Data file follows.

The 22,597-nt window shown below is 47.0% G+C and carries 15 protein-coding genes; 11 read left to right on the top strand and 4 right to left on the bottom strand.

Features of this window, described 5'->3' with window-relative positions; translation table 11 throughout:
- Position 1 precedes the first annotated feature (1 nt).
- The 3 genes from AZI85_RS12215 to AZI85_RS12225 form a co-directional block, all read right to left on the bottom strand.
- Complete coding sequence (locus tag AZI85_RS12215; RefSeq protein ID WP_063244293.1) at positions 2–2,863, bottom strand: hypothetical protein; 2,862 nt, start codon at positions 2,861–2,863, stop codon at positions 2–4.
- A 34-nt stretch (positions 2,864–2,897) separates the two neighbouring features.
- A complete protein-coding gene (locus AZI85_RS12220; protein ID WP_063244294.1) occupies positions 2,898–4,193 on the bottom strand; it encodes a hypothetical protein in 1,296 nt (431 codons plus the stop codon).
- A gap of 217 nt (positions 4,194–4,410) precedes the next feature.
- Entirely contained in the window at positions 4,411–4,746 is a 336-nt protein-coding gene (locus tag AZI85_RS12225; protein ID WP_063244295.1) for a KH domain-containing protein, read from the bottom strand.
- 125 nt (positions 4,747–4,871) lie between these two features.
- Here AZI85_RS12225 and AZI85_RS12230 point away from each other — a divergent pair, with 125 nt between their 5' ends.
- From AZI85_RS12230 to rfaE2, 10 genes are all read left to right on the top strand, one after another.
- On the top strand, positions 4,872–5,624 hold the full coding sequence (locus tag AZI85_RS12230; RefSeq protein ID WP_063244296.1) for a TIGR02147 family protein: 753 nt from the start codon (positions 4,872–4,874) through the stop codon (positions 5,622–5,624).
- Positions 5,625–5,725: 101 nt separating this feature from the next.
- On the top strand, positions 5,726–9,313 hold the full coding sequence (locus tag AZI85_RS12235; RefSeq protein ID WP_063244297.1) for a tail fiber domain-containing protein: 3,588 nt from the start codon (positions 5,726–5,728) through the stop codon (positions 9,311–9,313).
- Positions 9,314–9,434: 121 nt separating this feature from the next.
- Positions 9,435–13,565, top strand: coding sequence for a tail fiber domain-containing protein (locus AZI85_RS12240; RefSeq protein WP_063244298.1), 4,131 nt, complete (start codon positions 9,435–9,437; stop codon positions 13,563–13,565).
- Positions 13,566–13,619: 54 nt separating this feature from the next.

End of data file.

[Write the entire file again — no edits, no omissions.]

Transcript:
The 22,597-nt window shown below is 47.0% G+C and carries 15 protein-coding genes; 11 read left to right on the top strand and 4 right to left on the bottom strand.

Features of this window, described 5'->3' with window-relative positions; translation table 11 throughout:
- Position 1 precedes the first annotated feature (1 nt).
- The 3 genes from AZI85_RS12215 to AZI85_RS12225 form a co-directional block, all read right to left on the bottom strand.
- Complete coding sequence (locus tag AZI85_RS12215; RefSeq protein ID WP_063244293.1) at positions 2–2,863, bottom strand: hypothetical protein; 2,862 nt, start codon at positions 2,861–2,863, stop codon at positions 2–4.
- A 34-nt stretch (positions 2,864–2,897) separates the two neighbouring features.
- A complete protein-coding gene (locus AZI85_RS12220; protein ID WP_063244294.1) occupies positions 2,898–4,193 on the bottom strand; it encodes a hypothetical protein in 1,296 nt (431 codons plus the stop codon).
- A gap of 217 nt (positions 4,194–4,410) precedes the next feature.
- Entirely contained in the window at positions 4,411–4,746 is a 336-nt protein-coding gene (locus tag AZI85_RS12225; protein ID WP_063244295.1) for a KH domain-containing protein, read from the bottom strand.
- 125 nt (positions 4,747–4,871) lie between these two features.
- Here AZI85_RS12225 and AZI85_RS12230 point away from each other — a divergent pair, with 125 nt between their 5' ends.
- From AZI85_RS12230 to rfaE2, 10 genes are all read left to right on the top strand, one after another.
- On the top strand, positions 4,872–5,624 hold the full coding sequence (locus tag AZI85_RS12230; RefSeq protein ID WP_063244296.1) for a TIGR02147 family protein: 753 nt from the start codon (positions 4,872–4,874) through the stop codon (positions 5,622–5,624).
- Positions 5,625–5,725: 101 nt separating this feature from the next.
- On the top strand, positions 5,726–9,313 hold the full coding sequence (locus tag AZI85_RS12235; RefSeq protein ID WP_063244297.1) for a tail fiber domain-containing protein: 3,588 nt from the start codon (positions 5,726–5,728) through the stop codon (positions 9,311–9,313).
- Positions 9,314–9,434: 121 nt separating this feature from the next.
- Positions 9,435–13,565, top strand: coding sequence for a tail fiber domain-containing protein (locus AZI85_RS12240; RefSeq protein WP_063244298.1), 4,131 nt, complete (start codon positions 9,435–9,437; stop codon positions 13,563–13,565).
- Positions 13,566–13,619: 54 nt separating this feature from the next.